David has an extensive criminal litigation background. Regularly acting for individuals and companies in high profile cases, he specialises in providing advice at the crucial early stages of an investigation. This includes representing clients who are arrested and interviewed under caution, challenging the legality of search warrants and other investigatory powers and making pre-charge representations to the police and prosecuting authorities. Case highlights include representing the former CEO of Cambridge Analytica in the Facebook data breach scandal and other high profile matters (see notable cases below).
Astute and practical in his approach, David’s early involvement in the case can make the difference between being charged with an offence or not. Should matters progress to court he is meticulous in his preparation and has a high acquittal rate.
Criminal Defence and Police Investigations
David acts for defendants, witnesses and victims in a broad range of criminal matters, including: serious assaults, sexual offences, internet and cyber crime, road traffic offences, theft, drugs offences, harassment and murder.
He has significant experience in representing well known individuals (including sports stars, celebrities and senior executives) who come into contact with the authorities. Whether the client is in the public eye already or wishes to avoid publicity at all costs, David understands the importance of reputation management and adopts a tenacious yet discreet approach, with a view to getting the best possible result for the client.
David’s ‘white collar’ crime practice includes acting for companies and individuals accused of complex financial investigations involving fraud, overseas corruption and mutual legal assistance (MLA). He specialises in defending tax evasion/fraud allegations brought by HMRC and has developed a specialist expertise in advising in cross border tax litigation involving MLA requests between Member States.
David has experience in defending money laundering allegations under the Proceeds of Crime Act 2002, as well as the associated proceedings relating to restraint, forfeiture and confiscation.
He acts for individuals in investigations and prosecutions brought by the Crown Prosecution Service (CPS), Her Majesty’s Revenue and Customs (HMRC), The National Crime Agency (NCA), The Financial Conduct Authority (FCA), the Serious Fraud Office (SFO) and the Information Commissioners Office (ICO) – see list of notable cases below.
- R v AN (2018) – Acting for the former CEO of Cambridge Analytica in relation to the Facebook Data Breach scandal including representing the client at his hearing before the DCMS Parliamentary Select Committee.
- R v GM (2017) – Represented a Hedge Fund manager at Southwark Crown Court following allegations of controlling and coercive behaviour and assault against his wife. The client was acquitted of all charges.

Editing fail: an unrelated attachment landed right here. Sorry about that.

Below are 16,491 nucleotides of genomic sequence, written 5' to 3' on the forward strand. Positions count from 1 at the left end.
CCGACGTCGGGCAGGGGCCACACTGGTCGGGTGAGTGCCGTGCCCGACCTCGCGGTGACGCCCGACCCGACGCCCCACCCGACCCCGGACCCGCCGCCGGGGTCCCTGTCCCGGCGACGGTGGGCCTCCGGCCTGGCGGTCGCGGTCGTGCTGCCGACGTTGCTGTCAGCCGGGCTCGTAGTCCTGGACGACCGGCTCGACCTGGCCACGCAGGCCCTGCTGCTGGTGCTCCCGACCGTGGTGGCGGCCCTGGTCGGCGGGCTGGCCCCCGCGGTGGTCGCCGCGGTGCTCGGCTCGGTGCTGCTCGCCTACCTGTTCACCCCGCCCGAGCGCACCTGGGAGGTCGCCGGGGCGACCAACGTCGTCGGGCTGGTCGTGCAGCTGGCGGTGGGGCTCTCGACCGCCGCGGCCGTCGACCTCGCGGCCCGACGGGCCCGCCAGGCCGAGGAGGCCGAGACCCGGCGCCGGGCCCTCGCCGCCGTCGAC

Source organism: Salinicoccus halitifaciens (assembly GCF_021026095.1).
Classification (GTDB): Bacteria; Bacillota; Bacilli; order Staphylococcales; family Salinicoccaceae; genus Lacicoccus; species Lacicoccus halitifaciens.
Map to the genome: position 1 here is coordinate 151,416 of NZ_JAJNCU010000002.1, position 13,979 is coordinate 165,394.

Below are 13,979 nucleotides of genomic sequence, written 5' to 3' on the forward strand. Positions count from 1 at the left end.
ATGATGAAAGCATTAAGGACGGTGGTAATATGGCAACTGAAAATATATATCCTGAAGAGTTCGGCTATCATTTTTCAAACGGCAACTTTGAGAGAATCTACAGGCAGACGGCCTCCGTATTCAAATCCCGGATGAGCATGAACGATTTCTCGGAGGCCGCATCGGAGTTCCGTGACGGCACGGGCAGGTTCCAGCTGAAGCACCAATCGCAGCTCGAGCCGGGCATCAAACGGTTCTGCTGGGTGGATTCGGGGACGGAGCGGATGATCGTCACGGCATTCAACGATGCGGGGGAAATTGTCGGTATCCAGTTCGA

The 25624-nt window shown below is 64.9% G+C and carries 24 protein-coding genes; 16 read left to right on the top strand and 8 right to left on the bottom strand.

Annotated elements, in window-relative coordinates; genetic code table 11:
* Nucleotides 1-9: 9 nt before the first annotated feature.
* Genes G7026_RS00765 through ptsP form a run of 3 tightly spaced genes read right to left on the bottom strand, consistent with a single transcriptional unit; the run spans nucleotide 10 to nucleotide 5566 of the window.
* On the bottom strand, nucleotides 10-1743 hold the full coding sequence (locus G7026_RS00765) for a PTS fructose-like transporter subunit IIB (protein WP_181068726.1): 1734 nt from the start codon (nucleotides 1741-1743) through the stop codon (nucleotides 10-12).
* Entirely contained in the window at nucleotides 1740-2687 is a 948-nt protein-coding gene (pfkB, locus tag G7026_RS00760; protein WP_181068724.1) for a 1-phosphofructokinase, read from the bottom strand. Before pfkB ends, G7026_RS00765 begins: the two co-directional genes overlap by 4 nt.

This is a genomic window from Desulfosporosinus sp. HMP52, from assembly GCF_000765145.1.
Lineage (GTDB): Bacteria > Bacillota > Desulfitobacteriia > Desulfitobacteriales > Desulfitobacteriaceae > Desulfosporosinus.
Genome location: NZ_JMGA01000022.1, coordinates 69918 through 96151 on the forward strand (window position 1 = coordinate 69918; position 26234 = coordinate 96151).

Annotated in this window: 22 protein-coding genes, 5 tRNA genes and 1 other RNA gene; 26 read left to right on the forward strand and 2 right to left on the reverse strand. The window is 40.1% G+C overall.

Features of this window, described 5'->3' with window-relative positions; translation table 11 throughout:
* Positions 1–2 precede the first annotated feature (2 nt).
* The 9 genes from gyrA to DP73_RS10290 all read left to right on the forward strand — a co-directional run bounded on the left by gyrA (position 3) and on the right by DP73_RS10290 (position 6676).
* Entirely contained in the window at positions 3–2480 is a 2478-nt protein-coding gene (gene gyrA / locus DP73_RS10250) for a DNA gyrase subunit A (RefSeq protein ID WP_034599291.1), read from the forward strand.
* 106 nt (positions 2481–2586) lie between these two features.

- R v PN (2017) – Acted for a former CFO investigated for Data Protection Act offences in large scale operation by the ICO (Operation Spruce). Following representations to the ICO no further action was taken.
- R v Y (2015) – Ongoing representation of a Hedge Fund, following HMRC dawn raid. Advising on the legality of searches and technical aspects of mutual legal assistance between member states.
- R v X (2015) – Representing 4 accountants in an ongoing high profile investigation relating to allegations of tax evasion.
- R v CB (2015) – Represented celebrity accused of sexual assault. Defended the client at his police station interview. No further action was taken.
- R v BF (2015) – Represented a former British Airways Pilot in high profile case relating to historic sexual offences.
- R v AL (2015) – Represented Premiership footballer accused of assault. Defended the client at his police interview under caution and thereafter made successful representations to the police that no further action should be taken.
- R v FB and GB (2014) – Acted for two Directors facing allegations of fraudulent trading against the Ministry of Defence. On 3 November 2014 at Southwark Crown Court, following seven years of litigation, not guilty verdicts were officially entered. The Prosecution decision not to proceed with this matter followed substantial representations made to the reviewing lawyer as to why the defendants should not be prosecuted.
- R v AV (2014) – Acted for a solicitor accused of causing death by careless driving during her trial at Southwark Crown Court. The client was acquitted.
- R v LR (2013) – Represented Premiership Footballer accused of rape allegations at his police interview and beyond. In January 2014 the case was formally dropped by the CPS with no further action being taken.
- R v SW (2013) – Represented a Taxidermist accused of fraud and breaches of the Convention of International Trade in Endangered Species (CITES). Following significant disclosure and abuse of process arguments, the prosecution conceded that the client was unable to have a fair trial.